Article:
Helping Philippine female migrant domestic workers face difficulties of going home


Author: Nuntana Tangwinit

Bangkok, Thailand — Many of the Philippine women working abroad face exploitation and abuse, but they may face even greater challenges when it’s time to go back home. After long years of separation from family and country, they are estranged from children and spouses and have problems finding new work when they return back home. And despite so many hours of toil abroad, they often don’t have enough savings to get started again.

Cristina Cayat, second from left, helps organize a training on Family and Income Management in Hong Kong on 26 February 2017.
Photo: Atikha/Mae Mediarito

These women have found help from a project implemented by Philippines-based NGOs and supported by UN Women’s Fund for Gender Equality. The Atikha Overseas Workers and Communities Initiatives and Pinoy Wise International are providing resettlement trainings and support to female migrant domestic workers in Hong Kong and Singapore and to their families back in the Philippines. Their three-year initiative, called “Coming Home, Reintegration of Migrant Domestic Workers in the Philippines” runs from 2016 to 2019 and aims to give the women and their families the psycho-social, financial and other practical knowledge and skills they will need in preparation for reintegration.

The trainings touched my heart because for a long time, migrant workers were left to mend for their broken marriages, broken families and spoiled children” said Cristina Cayat, 42, who has worked in Hong Kong for 21 years. “Before, the sad stories of migrant domestic workers only frustrated me. But now because of the training, I have renewed hope.”

Most of the Philippine women working overseas are domestic workers; there are about 171,000 Philippine domestic workers in Hong Kong and 80,500 in Singapore.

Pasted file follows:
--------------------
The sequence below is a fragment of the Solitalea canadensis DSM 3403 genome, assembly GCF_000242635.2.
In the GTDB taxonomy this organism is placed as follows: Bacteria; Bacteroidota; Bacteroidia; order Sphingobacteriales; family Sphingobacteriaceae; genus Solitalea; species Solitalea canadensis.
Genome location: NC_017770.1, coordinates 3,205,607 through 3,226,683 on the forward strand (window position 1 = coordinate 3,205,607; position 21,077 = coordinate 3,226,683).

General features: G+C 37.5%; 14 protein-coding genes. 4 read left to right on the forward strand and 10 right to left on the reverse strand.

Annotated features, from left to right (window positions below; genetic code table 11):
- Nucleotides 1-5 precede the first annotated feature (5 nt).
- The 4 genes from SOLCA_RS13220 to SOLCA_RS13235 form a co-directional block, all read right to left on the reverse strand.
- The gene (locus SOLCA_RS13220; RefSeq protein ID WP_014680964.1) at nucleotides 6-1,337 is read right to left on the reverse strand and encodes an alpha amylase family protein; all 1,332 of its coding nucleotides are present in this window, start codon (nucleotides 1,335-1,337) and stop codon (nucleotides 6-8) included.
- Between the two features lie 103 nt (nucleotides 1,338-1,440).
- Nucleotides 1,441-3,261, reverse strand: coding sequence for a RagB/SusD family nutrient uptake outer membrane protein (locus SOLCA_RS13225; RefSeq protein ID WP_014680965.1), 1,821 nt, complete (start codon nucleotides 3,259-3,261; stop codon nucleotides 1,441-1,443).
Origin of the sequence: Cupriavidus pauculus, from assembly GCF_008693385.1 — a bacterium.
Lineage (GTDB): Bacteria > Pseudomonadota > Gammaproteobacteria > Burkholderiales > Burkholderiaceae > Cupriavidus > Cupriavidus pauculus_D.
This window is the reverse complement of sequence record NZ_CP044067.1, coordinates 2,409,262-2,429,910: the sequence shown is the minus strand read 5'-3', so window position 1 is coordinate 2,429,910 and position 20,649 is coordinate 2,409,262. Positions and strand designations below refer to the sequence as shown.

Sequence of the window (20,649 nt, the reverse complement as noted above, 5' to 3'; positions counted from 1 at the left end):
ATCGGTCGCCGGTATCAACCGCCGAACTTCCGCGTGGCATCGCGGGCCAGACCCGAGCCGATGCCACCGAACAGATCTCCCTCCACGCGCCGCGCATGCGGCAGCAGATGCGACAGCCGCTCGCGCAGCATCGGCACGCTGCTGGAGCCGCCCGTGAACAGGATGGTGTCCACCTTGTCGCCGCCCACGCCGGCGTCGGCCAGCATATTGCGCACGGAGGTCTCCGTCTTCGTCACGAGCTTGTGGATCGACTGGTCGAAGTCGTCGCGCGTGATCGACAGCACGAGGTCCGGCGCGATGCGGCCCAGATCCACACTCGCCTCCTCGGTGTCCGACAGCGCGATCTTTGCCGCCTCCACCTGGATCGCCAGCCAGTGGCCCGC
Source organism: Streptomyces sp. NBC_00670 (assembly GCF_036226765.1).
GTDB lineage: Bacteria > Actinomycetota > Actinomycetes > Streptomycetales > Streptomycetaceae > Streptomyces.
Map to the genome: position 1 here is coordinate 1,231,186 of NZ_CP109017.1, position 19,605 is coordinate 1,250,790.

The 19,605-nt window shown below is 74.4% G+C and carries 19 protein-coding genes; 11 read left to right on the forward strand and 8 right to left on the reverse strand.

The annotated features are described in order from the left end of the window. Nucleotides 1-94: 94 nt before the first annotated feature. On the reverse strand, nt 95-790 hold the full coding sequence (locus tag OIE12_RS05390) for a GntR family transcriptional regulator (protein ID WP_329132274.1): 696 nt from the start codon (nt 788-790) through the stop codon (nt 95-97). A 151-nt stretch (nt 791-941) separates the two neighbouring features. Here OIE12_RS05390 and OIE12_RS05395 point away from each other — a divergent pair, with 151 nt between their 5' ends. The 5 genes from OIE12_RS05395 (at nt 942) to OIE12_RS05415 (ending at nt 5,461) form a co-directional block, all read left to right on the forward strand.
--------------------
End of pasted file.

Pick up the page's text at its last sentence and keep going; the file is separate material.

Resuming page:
But a study by Atikha found that 70 per cent of migrant domestic workers are not able to save for their long-term goals. The reasons: low salary, indebtedness, lack of financial literacy, and the remittances they must send to the families back home. Some have been able to save and set up businesses upon returning home, but due to their lack of entrepreneurial skills, about 70 per cent of these businesses end up failing, Atikha has found.

Wilma Padura does a training on Family and Income Management in Hong Kong in October 2016. Photo: Atikha/Andrea Mendoza

Under the Coming Home project, trainings on Family and Income Management and on Reintegration Planning and Counseling are provided to the migrant domestic workers and to their families in 13 provinces in the Philippines. About 500 women and men had taken the training by the end of February 2017. Of them, about 100 domestic workers and Filipino professionals living abroad, local government officials and staff members of NGOs have volunteered to help train and counsel other migrant domestic workers.

The project also organizes a “market place” that links the migrant domestic workers to investments and business opportunities in the Philippines and with services of government agencies in the Philippines and in Hong Kong and Singapore. As of February 2017, about 60 workers have invested in agriculture-based cooperatives back in their home regions.

Family members of migrant domestic workers in Hong Kong and Singapore attend a Family and Income Management training at a gymnasium in Iloilo province, Philippines, in December 2016. Photo: Atikha/Mai Dizon-Anonuevo

Family and income management training is very much needed for both the migrant and family, and we became prepared (for) when we opt to go home for good” said Lori Brunio, 52, who has been a domestic worker in Hong Kong for 23 years.

Wilma Padura, 43, a domestic worker in Hong Kong for 19 years, has invested in a development cooperative and helps counsel other workers to start saving and investing while still abroad. Before Hong Kong, Ms. Padura had been a teacher in Passi City, Iloilo province.

The Coming Home project also provides counselling to the migrant workers and their families back home on how to handle the psychological and emotional problems that come with long years of separation, including dependency, alienation and communication gaps.

The project is reaching out to the workers’ children studying in 15 schools in the Philippines. In cooperation with the Department of Education, the project next month will begin training teachers in those schools on how to help the children understand the realities of their mothers’ work abroad and how they can help their mothers return home as soon as possible.

For further information

Please contact:

Estrella Anonuevo
Atikha Overseas Workers and Communities Initiatives Inc
Email: [ Click to reveal ]

Nuntana Tangwinit
Fund for Gender Equality Regional Office for Asia and the Pacific


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